Budd RB-1 Conestoga

The RB-1 Conestoga was a twin-engine, stainless steel cargo aircraft designed for the United States Navy during World War II by the Budd Company of Philadelphia, Pennsylvania. Although it did not see service in a combat theater, it pioneered design innovations in American cargo aircraft, later incorporated in modern military cargo airlifters. World War II created a great demand for military transport aircraft in the United States. Because of initial fears of a shortage of aluminum, the War Department explored the use of other materials for aircraft construction. Budd, the developer of the shotweld technique for welding stainless steel and a manufacturer of stainless steel railroad cars, automobile, bus, and truck bodies, hired an aeronautical engineering staff and worked with the U. S. Navy to develop a new twin-engine transport aircraft constructed primarily of stainless steel. The U.S. Navy accepted the proposal for the new aircraft, and placed an order for 200, to be designated RB-1. The U.S. Army Air Forces (USAAF) followed with an order for 600, designated C-93. 

However, the aircraft demonstrated greater than expected fuel consumption; the range with a standard payload was only 700 miles, 650 miles with a maximum payload. Three prototype aircraft: NX37097, NX41810, and NC45354 were built; one was used for testing radio equipment, while the other two were used for flight test evaluations. During testing, a few aircraft had difficulty with the simultaneous deployment of the right and left landing gear. With the same engines as the C-47, but 3,000 pounds heavier (empty), the aircraft was relatively underpowered; it was reportedly said that, for an aircraft built by a railroad car company, it indeed handled like one.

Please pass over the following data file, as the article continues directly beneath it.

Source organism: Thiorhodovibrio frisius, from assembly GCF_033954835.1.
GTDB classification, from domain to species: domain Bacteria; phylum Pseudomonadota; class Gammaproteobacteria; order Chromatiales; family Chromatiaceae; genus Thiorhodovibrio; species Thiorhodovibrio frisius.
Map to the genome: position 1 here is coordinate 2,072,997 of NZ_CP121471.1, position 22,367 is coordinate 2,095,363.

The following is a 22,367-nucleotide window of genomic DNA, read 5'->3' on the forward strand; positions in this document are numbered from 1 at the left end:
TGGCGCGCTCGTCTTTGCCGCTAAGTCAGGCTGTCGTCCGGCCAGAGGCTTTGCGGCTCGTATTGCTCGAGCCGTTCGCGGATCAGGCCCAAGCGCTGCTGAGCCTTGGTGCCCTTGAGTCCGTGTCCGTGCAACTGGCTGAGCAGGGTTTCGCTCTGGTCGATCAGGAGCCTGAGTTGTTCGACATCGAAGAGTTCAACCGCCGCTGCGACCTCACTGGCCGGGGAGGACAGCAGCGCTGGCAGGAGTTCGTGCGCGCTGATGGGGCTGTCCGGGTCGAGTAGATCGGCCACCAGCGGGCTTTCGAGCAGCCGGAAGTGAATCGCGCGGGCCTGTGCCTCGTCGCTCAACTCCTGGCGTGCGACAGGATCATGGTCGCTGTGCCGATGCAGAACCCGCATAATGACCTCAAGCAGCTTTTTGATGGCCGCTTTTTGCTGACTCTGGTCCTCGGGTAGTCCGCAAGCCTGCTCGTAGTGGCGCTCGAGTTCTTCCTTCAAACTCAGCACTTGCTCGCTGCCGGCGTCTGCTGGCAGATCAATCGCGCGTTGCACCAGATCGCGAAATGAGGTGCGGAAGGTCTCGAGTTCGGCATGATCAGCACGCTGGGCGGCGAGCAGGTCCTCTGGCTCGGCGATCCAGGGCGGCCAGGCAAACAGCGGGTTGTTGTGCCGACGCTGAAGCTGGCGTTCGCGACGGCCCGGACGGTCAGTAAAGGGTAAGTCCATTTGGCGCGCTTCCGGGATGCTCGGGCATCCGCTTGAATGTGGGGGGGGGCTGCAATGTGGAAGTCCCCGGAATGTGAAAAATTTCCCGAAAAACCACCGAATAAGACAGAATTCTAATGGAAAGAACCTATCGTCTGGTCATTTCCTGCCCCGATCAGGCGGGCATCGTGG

Production RB-1 aircraft never entered squadron service with the Navy, but a few were briefly used by Naval Air Stations as utility aircraft. With only 17 aircraft in inventory, the RB-1 was not feasible to maintain on the active list, and it was retired from U.S. Navy service in early 1945. The extant RB-1s were then transferred to the War Assets Administration (WAA) to be sold as war surplus. In 1945, the WAA sold 12 Conestogas to the National Skyway Freight Corp for $28,642 each at a time when new C-47s were selling for approximately $100,000 each. The new company, founded by members of the AVG Flying Tigers immediately sold four RB-1 aircraft to other buyers, which paid for the entire WAA contract.In‚Äč 

In 1947, the U.S. Army (and later the U.S. Air Force) gave National Skyway Freight a large contract for trans-Pacific freight, for which it leased military aircraft. The company changed its name to Flying Tiger and replaced the RB-1s with C-47s for its U.S. freight routes; the RB-1s were sold off to other buyers. One of these aircraft, a prototype RB-1, "NC45354" was sold to the Tucker Motor Company to transport its demonstration 1948 Tucker Sedan to auto shows around the U.S.; it was reportedly later abandoned at an airfield in Oakland, California after repeated mechanical troubles.


A single unrestored Budd RB-1 is on display at the Pima Air & Space Museum in Tucson, Arizona.

Budd Conestoga Walkaround